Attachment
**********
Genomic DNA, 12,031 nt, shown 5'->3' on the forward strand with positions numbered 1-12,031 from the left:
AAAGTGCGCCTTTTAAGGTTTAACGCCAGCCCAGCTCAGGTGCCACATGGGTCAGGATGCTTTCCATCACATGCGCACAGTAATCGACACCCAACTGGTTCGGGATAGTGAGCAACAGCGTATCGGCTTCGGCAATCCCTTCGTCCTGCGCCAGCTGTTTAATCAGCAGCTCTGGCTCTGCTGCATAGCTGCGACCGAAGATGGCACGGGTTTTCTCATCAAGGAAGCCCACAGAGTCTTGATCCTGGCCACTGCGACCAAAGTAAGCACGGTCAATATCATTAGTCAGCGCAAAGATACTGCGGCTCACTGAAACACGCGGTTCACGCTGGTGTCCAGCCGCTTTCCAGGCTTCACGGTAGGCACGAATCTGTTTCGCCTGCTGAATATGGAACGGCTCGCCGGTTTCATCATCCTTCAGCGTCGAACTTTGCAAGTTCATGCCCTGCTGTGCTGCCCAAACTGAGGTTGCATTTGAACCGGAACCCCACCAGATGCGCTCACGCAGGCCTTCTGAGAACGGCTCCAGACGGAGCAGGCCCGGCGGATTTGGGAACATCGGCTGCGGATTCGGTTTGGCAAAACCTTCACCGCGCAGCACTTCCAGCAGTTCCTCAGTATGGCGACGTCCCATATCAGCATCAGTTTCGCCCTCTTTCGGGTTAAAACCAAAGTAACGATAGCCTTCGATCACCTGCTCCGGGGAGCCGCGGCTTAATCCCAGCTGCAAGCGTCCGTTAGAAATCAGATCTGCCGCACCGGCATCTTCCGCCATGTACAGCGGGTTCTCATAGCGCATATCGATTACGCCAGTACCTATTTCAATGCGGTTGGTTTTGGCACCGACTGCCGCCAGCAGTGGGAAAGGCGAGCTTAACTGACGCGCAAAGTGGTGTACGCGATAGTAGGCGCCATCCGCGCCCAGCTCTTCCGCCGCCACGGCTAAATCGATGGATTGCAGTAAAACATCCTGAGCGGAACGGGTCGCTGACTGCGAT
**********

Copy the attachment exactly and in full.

Genomic DNA, 12,031 nt, shown 5'->3' on the forward strand with positions numbered 1-12,031 from the left:
AAAGTGCGCCTTTTAAGGTTTAACGCCAGCCCAGCTCAGGTGCCACATGGGTCAGGATGCTTTCCATCACATGCGCACAGTAATCGACACCCAACTGGTTCGGGATAGTGAGCAACAGCGTATCGGCTTCGGCAATCCCTTCGTCCTGCGCCAGCTGTTTAATCAGCAGCTCTGGCTCTGCTGCATAGCTGCGACCGAAGATGGCACGGGTTTTCTCATCAAGGAAGCCCACAGAGTCTTGATCCTGGCCACTGCGACCAAAGTAAGCACGGTCAATATCATTAGTCAGCGCAAAGATACTGCGGCTCACTGAAACACGCGGTTCACGCTGGTGTCCAGCCGCTTTCCAGGCTTCACGGTAGGCACGAATCTGTTTCGCCTGCTGAATATGGAACGGCTCGCCGGTTTCATCATCCTTCAGCGTCGAACTTTGCAAGTTCATGCCCTGCTGTGCTGCCCAAACTGAGGTTGCATTTGAACCGGAACCCCACCAGATGCGCTCACGCAGGCCTTCTGAGAACGGCTCCAGACGGAGCAGGCCCGGCGGATTTGGGAACATCGGCTGCGGATTCGGTTTGGCAAAACCTTCACCGCGCAGCACTTCCAGCAGTTCCTCAGTATGGCGACGTCCCATATCAGCATCAGTTTCGCCCTCTTTCGGGTTAAAACCAAAGTAACGATAGCCTTCGATCACCTGCTCCGGGGAGCCGCGGCTTAATCCCAGCTGCAAGCGTCCGTTAGAAATCAGATCTGCCGCACCGGCATCTTCCGCCATGTACAGCGGGTTCTCATAGCGCATATCGATTACGCCAGTACCTATTTCAATGCGGTTGGTTTTGGCACCGACTGCCGCCAGCAGTGGGAAAGGCGAGCTTAACTGACGCGCAAAGTGGTGTACGCGATAGTAGGCGCCATCCGCGCCCAGCTCTTCCGCCGCCACGGCTAAATCGATGGATTGCAGTAAAACATCCTGAGCGGAACGGGTCGCTGACTGCGAT